Instead, be upfront about what your skill set is and what you can realistically achieve.
You may not want feedback from others if you are too sensitive, but there’s no way to improve without any input.
Be honest with yourself as well, and go with your gut instinct.
9. Practice, Practice, Practice
Practice, Practice, Practice! No matter what you do in the music industry, from touring, performing live music on the radio, recording an album, or DJing at a club, it is necessary to practice your craft before doing any of these things for real.
It may not be as glamorous as having people clapping at your performance after live shows because you nailed it, but practicing gives you confidence while honing skills simultaneously.
Your performances will only get better if you can master everything from playing new instruments to singing solos to beatmatching.
The effort you put in beforehand will have direct consequences on the finished performance.
And when someone is impressed by how easy it looks, thank them, and give yourself credit for all the hard work you have put in.
10. Keep Your Ego In Check
Whether you are headlining live concerts or playing a warm-up set in a tiny backstreet venue, no one likes an artist with an ego.
Eagerness to show off can be seen as desperation, and it is not going to impress anyone.
The art of music production should always stay the focus rather than the artist themselves.
Don’t let your love for yourself temporarily blind you from what’s really important: making people happy through music.
11. Be Humble But Confident
Like Kendrick Lamar says, “be humble,” but never forget that you are the one making music. You have to love yourself as a musician and push your ego aside when it’s time for some humility, but don’t be afraid to show off your skills either!
Don’t let the fame get to your head, or it will go away just as quickly as it arrived.
12. Network, Network, Network
Have you ever heard the phrase “it’s not what you know, it’s who you know”? This is, in large part, true! You need to know the right people if you want anyone to pay attention.
The music industry thrives on networking, so talk with everyone and get their contact information so that you can stay in touch.
If you are humble and kept that ego in check, you’ll find people will be more than happy to talk to you and help you out.
Most genres have their own music scene, and I’m sure you are probably already part of some if you are reading this.
If you are starting, join relevant Facebook groups and forums, go to gigs in your local area, and start getting your name and face known in the right circles.
13. Know Your Worth
Many people will be happy to help you if they think it will benefit them, Especially if that benefit is money.
Don’t give all your music away for free; if receiving money isn’t an option, ask for favors in return, like an introduction to someone who could really help you move forward.
If somebody offers you money upfront (and it’s not too low), then take the money! When starting, this is invaluable because cash flow can often dry up before any success has been achieved.
If you are starting, it’s all about getting the right balance between getting opportunities and getting what you think you are worth. In some cases, you might have to be flexible and give a little to get a little.
14. Don’t Be Afraid To Ask For What You Want
If you don’t ask, you won’t get, and in the music industry, you need to be assertive.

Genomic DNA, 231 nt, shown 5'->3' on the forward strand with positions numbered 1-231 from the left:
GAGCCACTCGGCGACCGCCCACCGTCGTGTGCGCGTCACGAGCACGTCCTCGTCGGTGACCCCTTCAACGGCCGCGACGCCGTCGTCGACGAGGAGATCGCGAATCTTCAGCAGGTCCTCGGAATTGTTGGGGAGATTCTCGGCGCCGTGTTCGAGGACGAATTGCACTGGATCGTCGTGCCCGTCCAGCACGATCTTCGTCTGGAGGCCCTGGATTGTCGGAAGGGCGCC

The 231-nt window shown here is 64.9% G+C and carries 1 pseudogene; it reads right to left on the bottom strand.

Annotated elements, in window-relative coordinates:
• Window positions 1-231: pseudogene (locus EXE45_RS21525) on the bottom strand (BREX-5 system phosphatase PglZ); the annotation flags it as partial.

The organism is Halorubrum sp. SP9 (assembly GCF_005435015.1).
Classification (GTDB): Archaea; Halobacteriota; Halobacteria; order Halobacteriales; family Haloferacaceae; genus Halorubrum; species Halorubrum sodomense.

That might mean asking a friend or acquaintance for an introduction to someone who could really help you move forward in your career or asking a record label to listen to your demo.
Whatever it is, don’t be afraid to ask, as the worst that can happen is someone says no!
If it’s something you really want, then be persistent, and show whoever it is how much it means to you.
Maybe think about what you can do for them to get what you want.
15. Keep An Open Mind
When it comes to music, it is always best to keep an open mind. You may think that you don’t like a particular genre, but it might actually be quite enjoyable when someone plays it to you.
All things considered, if someone is passionate about something and puts in the time and effort to create it, then who are we to judge.
It’s also important not to shut yourself off from new opportunities because of old experiences or misconceptions. If an opportunity arises and has potential, take a look at what it entails before deciding whether or not you want anything to do with it.
The music industry can be a difficult place, so always remember: there isn’t just one way to make revenue as a musician; there are many ways. So keep exploring and be open to different ideas.
16. Be Flexible With The Way You Make Music And How It’s Distributed
When making and performing music, it’s easy to get stuck in your ways and be reluctant to experiment and try new methods. One of the most important lessons I’ve learned is to be flexible in how I do things, as this lends itself to more opportunities.
For example, a collaboration using a different DAW or performing a gig when different equipment is used.
Another key thing to remember is that you don’t have to stick with the same distribution model for your music. If you’re an avid fan of vinyl and want to release a physical product, but you are short on money, or the record company isn’t playing ball, then releasing it digitally for streaming might be your only option.
What’s more important is that you finish projects and get them out in the world.
17. Collaborate With Others, Learn From Them, And Improve
One of the best ways to improve your craft is by working with other people. This hasn’t just got to be in creating music, but with most aspects in life.
I’m a big believer in surrounding myself with better people than me at something and learning from them. Nothing helps you up your game more than being around your peers.
Not only that, but the finished result is often great, after having more ideas than just your own.
18. Make Sure You’re Having Fun
I do have to say, the music industry is tough. It’s not always easy when you’re trying to make it in the world of music, but if you’re having fun while doing what you love, then that makes everything a whole lot easier.